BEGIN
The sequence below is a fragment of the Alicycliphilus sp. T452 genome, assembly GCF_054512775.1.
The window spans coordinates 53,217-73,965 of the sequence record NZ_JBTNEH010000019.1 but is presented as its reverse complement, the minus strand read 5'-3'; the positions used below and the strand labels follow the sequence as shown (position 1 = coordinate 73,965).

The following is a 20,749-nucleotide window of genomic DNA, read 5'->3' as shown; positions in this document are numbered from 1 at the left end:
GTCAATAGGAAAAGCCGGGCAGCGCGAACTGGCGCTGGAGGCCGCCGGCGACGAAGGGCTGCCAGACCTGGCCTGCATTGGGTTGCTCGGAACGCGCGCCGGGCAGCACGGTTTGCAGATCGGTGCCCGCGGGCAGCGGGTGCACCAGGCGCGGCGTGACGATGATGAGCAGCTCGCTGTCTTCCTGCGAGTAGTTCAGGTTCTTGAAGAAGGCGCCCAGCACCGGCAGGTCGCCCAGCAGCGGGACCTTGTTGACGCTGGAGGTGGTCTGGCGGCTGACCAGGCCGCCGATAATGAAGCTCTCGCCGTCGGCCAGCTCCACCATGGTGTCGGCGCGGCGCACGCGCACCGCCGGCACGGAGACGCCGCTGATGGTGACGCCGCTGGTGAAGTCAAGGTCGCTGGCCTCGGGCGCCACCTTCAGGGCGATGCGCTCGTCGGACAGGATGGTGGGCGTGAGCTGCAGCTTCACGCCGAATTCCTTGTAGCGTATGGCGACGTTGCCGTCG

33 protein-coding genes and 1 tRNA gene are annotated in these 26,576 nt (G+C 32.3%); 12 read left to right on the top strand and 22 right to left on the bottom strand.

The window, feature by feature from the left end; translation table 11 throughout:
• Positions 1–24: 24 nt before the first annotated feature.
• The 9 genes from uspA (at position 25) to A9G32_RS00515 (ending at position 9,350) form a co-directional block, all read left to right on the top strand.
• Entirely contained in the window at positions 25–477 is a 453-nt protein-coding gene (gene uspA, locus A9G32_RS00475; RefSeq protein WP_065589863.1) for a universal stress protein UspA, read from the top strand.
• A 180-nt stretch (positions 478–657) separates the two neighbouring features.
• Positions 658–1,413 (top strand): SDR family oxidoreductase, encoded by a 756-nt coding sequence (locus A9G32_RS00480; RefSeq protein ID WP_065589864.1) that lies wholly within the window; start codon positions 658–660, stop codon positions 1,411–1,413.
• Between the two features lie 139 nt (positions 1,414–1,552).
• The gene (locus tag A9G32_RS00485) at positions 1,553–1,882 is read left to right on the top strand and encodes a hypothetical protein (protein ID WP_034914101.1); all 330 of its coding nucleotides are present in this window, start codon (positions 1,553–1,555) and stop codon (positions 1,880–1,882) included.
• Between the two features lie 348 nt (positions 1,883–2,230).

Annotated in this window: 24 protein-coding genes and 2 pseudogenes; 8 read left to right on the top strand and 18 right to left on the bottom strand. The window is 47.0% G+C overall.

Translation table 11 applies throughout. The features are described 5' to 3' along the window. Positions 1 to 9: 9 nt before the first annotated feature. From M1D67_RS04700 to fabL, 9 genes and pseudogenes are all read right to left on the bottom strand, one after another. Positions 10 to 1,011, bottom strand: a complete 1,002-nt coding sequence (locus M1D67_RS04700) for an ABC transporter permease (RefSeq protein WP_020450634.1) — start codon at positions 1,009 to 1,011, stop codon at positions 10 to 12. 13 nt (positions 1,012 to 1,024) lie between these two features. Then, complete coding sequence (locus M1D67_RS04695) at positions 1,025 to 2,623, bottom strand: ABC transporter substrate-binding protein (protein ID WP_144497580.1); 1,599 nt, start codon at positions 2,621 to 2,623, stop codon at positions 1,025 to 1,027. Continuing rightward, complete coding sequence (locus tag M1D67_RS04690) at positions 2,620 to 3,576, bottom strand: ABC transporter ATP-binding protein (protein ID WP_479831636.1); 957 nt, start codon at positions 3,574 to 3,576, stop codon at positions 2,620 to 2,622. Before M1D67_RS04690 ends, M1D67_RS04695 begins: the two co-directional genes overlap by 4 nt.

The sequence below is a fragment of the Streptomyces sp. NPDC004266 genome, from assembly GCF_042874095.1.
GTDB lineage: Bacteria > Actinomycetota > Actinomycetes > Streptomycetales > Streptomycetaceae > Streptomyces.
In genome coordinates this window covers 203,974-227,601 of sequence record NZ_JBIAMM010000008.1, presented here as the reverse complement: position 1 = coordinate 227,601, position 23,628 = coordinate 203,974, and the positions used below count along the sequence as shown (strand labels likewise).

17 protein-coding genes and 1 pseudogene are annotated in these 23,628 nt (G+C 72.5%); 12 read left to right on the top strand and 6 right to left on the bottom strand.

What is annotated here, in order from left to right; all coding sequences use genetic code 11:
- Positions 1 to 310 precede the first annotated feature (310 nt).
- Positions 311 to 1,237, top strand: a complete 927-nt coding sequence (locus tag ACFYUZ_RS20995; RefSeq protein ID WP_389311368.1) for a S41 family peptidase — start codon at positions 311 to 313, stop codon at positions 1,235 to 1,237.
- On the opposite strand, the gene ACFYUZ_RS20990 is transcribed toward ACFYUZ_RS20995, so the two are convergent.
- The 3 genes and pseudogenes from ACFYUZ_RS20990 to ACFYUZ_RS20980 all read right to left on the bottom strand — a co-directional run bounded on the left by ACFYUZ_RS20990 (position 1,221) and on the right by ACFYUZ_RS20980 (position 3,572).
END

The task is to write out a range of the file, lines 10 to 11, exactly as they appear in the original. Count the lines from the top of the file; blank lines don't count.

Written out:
• A 180-nt stretch (positions 478–657) separates the two neighbouring features.
• Positions 658–1,413 (top strand): SDR family oxidoreductase, encoded by a 756-nt coding sequence (locus A9G32_RS00480; RefSeq protein ID WP_065589864.1) that lies wholly within the window; start codon positions 658–660, stop codon positions 1,411–1,413.